A lot of you reading this will have the good fortune of living in Dallas, Texas, where winter driving isn’t so much of a concern. Why read about winter driving tips, then, you ask? Well, you never know when you might be driving on vacation in snowier climes, or who might be reading this from out of town! That, and you’ll be much better equipped to drive to the store during the once in a blue moon that it does snow around here.
Prepare Your Car For Winter
This section is for those of you who live in places with a lot of snow, or who know they’re going on a road trip to a wintry spot:
- Put on winter tires, especially if your car isn’t equipped with all-wheel drive (AWD). Many vehicles made nowadays have AWD, but even then, winter tires are best for when you’re driving over snow, sleet, and ice.
- Give your car a tune-up before winter begins, checking the condition of your engine, brakes, oil, etc.
- Put a winter survival kit in your car. This is especially important if you plan on going down long stretches of highway away from major cities. The kit should include an ice scraper/brush, battery jumper cables, bright clothes, a flashlight, flares, some non-perishable food (chocolate for sure), a first aid kit, a blanket, warm clothes, a candle (and something to light it with), a lightweight shovel, and some salt made for the road. Think Boy Scouts – always be prepared!
- Make sure you always wipe all the snow off of your windshields/mirrors before you head out.
Check Road Conditions/Weather
Most states offer transportation information, including road conditions. A lot of the time, you can access this information by dialing 511, but the number can differ from state to state – let alone country to country, if you’re traveling far. Thankfully, we’ve got the Internet, and there’s almost always an online service you can find by searching “road conditions whatever area you’re in”.
And, as always, check the weather. This probably goes without saying, but even the most seasoned winter driver shouldn’t try to drive through a blizzard. Poor visibility and slippery roads make for a dangerous combination.
Adjust Your Driving
You’ve probably all heard of defensive driving, but in case you haven’t, here’s a quick summary: drive like everyone else on the road is drunk. That means no tailgating, only driving when alert, and expecting the unexpected.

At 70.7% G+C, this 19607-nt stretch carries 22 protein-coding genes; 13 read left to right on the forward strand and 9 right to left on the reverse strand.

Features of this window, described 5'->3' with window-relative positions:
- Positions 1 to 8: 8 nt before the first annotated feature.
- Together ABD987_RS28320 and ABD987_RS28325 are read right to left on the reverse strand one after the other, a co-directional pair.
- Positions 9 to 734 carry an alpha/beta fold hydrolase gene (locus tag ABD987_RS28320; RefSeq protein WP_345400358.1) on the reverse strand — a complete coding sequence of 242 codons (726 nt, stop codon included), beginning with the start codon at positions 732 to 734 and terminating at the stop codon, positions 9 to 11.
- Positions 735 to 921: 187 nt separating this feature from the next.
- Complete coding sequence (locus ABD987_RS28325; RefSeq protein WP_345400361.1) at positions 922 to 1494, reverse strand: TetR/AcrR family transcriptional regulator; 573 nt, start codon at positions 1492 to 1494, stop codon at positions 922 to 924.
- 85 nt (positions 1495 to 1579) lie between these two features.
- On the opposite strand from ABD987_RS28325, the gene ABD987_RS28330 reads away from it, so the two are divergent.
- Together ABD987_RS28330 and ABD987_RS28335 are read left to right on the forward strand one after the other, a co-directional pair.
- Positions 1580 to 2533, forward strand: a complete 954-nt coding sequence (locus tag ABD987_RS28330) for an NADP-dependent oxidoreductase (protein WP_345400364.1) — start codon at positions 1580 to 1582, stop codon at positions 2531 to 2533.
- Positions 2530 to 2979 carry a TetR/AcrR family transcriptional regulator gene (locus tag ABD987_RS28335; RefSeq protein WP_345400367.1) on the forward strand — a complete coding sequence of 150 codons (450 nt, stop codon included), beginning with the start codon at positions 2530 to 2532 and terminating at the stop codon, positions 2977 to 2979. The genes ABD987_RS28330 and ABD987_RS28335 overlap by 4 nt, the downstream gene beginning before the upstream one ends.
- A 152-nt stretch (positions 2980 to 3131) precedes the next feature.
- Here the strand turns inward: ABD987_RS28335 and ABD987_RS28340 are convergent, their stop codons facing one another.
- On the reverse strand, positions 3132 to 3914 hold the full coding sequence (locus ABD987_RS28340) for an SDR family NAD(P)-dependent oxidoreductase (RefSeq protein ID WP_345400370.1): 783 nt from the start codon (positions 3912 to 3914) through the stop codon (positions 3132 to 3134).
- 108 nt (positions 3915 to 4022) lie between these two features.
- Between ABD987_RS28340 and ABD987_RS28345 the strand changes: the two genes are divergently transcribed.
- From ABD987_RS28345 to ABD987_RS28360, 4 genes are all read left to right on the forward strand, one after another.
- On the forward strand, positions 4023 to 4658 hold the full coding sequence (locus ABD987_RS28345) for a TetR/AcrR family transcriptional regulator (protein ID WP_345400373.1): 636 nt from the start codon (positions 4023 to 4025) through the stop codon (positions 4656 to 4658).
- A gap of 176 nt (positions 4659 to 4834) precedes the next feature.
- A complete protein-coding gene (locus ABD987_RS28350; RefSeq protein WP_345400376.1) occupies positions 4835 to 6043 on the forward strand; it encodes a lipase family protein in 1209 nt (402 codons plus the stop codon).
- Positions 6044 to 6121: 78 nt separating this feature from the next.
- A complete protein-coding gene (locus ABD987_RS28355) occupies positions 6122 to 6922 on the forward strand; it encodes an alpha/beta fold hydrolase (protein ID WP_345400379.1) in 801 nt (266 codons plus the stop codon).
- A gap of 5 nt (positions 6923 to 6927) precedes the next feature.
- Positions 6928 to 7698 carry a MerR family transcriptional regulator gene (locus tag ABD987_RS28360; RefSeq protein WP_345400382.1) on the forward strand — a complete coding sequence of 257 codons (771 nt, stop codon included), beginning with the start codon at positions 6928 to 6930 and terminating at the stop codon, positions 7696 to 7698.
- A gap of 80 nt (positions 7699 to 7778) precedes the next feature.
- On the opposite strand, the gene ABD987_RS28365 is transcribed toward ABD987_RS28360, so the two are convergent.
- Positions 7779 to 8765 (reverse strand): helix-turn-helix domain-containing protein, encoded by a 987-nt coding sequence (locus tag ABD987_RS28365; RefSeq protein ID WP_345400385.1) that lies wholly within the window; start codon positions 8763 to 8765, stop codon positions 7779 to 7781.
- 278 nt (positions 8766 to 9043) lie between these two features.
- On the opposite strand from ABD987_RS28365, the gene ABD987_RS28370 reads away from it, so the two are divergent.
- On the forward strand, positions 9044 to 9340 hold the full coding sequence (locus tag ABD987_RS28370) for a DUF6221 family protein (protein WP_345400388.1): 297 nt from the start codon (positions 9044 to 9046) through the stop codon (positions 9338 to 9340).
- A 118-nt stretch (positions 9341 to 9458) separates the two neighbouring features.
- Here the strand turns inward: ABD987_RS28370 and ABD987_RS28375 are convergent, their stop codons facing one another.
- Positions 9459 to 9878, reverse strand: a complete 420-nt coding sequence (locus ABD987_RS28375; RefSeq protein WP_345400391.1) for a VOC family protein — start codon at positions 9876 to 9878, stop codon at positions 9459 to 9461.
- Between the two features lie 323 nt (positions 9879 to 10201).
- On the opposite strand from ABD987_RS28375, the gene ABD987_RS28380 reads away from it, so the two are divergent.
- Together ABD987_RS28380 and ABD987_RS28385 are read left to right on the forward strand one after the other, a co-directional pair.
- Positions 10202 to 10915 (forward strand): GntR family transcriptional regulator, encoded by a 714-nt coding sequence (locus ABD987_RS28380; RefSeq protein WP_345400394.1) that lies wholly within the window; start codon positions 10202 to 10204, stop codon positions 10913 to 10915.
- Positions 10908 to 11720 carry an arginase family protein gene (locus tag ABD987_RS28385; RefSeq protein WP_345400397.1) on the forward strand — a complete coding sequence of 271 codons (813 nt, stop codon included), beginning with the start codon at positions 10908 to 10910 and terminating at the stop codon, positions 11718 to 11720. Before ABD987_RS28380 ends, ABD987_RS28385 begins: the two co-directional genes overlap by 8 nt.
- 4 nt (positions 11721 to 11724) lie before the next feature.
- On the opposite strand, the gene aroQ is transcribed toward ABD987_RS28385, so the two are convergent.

Take that principle and apply it to winter driving – assume everyone else on the road is drunk and on an ice rink. That means you’re going to have to drive very carefully – sometimes it’s going to be painfully slow. It’s worth it – there are much more painful things that could happen in those conditions.
First things first – go slower than the speed limit. Remember, speed limits are for ideal conditions. You might have to go 5-10 miles under the posted speed limit – that’s okay, even if other drivers are speeding past you. Stay safe. Leave earlier than you would in ideal conditions.
Next – drive smoothly. That means no abrupt stops and no abrupt acceleration. Ease your way into absolutely everything. Rapid changes in movement can quickly cause your vehicle to skid. That means you’ll have to start braking sooner than you would normally.
Speaking of skids, it’s important that you understand how to get out of a skid. Getting out of skids perfectly takes practice, but it’s not something that’s easy to practice. The rules for getting out of skids change depending on whether or not you have an anti-lock braking system (ABS). Explaining how to deal with skids is a bit outside of the scope of what we’re doing here, so here’s a page from our Canadian friends in Ontario about how to deal with skids.
Here are a few more quick tips to keep you safe:
- Avoid using cruise control, which can create a false sense of security and cause a lot of problems if your vehicle loses traction.
- Leave a great deal of distance between your vehicle and others on the road – more than you would in ideal conditions.
- Don’t stop on the slope of a hill – in icy conditions, it can be almost impossible to accelerate up a hill.
Don’t Get Caught Unaware
Now that we’ve looked at some of the practical ways you can keep yourself safe, let’s talk about a couple of things related to winter driving. First, it’s important to understand what to do following a car accident. Laws vary from state to state and region to region, but getting the other driver’s information and contacting the police are generally good starting points.
Second, you should be on the lookout for winter insurance myths. Unfortunately, there are some people out there who might try to convince you that insurance should cost more in the winter, or that you won’t need auto insurance if you’re not driving in the winter. Both of those things are untrue.
We hope this guide gives the fine folks of Dallas (and some out-of-towners) useful information if they plan on driving somewhere wintry. Take care of yourselves out there!
Author information: Catherine Holland is a writer based in Canada. She writes articles with a focus on law and business for a variety of companies. Some of her favorite pieces can be found on Matt Gould’s website.